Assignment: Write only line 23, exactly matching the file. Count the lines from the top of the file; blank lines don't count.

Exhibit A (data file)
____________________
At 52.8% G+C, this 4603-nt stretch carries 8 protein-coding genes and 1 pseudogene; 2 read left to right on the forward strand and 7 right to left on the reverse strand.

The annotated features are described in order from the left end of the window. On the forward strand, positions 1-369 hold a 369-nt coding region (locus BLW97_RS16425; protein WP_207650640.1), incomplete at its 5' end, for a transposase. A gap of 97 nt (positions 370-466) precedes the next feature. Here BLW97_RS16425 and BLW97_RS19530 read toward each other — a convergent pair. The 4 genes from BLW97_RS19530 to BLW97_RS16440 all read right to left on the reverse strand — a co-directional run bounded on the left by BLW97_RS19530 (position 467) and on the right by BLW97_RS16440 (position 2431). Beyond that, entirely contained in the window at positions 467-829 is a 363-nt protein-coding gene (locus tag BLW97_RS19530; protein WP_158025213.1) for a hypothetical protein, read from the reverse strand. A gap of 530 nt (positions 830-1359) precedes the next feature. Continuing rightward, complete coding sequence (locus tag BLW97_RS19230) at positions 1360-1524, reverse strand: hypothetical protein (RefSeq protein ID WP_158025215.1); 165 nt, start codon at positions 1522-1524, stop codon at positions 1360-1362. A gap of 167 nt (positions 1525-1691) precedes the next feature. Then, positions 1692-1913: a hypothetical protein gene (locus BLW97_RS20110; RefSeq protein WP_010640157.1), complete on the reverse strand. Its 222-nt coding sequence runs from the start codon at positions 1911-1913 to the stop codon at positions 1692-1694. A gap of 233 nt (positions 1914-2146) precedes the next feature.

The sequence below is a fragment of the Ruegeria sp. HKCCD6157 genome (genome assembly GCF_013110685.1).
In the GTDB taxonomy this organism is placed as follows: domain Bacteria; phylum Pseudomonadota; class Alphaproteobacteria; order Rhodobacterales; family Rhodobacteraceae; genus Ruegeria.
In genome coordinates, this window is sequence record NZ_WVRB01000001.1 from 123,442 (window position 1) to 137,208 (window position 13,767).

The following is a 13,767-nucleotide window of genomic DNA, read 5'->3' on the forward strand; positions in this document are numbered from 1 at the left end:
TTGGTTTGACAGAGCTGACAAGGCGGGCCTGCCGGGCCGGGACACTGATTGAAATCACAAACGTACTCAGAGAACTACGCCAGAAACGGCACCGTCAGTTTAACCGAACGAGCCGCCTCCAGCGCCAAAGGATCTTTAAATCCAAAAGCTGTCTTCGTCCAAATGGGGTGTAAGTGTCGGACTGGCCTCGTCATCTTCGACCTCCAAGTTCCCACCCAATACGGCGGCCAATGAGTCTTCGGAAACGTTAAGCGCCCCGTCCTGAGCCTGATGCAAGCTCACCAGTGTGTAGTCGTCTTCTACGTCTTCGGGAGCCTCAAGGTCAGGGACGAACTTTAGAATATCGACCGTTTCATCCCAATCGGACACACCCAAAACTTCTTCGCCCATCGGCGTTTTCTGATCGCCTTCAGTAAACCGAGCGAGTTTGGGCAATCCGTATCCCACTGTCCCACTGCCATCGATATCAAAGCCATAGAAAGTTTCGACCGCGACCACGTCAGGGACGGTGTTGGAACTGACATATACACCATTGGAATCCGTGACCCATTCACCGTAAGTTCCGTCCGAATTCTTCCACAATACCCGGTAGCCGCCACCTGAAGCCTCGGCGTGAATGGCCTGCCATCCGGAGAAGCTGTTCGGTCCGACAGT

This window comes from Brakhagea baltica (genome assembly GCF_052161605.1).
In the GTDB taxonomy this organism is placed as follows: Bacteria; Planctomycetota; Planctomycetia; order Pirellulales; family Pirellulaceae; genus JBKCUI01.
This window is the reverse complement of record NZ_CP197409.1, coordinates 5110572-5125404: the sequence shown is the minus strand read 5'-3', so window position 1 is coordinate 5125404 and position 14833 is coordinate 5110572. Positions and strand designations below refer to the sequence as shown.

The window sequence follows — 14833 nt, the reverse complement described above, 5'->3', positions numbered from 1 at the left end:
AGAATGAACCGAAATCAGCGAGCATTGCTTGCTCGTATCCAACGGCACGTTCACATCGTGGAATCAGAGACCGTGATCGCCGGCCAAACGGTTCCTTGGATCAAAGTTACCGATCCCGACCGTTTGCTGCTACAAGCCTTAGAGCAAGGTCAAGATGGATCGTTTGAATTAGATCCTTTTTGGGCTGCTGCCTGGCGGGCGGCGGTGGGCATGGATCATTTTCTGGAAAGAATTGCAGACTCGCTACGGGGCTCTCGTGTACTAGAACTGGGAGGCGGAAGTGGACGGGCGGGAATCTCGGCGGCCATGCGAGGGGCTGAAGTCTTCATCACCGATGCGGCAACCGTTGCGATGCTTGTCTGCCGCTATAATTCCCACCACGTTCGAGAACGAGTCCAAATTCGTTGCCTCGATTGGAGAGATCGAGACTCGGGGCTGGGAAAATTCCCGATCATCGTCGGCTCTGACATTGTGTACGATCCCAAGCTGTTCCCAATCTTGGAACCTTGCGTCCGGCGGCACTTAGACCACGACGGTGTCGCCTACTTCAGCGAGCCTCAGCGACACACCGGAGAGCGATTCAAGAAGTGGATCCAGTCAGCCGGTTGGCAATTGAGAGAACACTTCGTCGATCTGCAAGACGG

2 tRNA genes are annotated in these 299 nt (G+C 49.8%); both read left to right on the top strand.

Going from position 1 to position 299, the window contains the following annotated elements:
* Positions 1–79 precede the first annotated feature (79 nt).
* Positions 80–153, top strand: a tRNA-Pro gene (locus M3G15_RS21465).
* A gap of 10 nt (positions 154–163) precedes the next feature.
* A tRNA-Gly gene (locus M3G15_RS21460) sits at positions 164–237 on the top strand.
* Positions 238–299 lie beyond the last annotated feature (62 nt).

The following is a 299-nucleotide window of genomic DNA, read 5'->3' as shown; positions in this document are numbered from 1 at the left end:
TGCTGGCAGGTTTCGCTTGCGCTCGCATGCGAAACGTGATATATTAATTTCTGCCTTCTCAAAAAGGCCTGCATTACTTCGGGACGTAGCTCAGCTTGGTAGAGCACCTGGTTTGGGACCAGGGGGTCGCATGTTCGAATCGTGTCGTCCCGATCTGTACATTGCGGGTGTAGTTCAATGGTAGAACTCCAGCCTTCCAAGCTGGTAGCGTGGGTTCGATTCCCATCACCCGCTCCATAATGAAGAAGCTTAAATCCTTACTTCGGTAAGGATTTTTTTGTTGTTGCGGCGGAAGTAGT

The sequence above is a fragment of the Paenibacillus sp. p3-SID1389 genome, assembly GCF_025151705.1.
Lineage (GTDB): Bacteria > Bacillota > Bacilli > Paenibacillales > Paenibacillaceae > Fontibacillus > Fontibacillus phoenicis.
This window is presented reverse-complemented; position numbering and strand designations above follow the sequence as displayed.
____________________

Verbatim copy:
Lineage (GTDB): Bacteria > Bacillota > Bacilli > Paenibacillales > Paenibacillaceae > Fontibacillus > Fontibacillus phoenicis.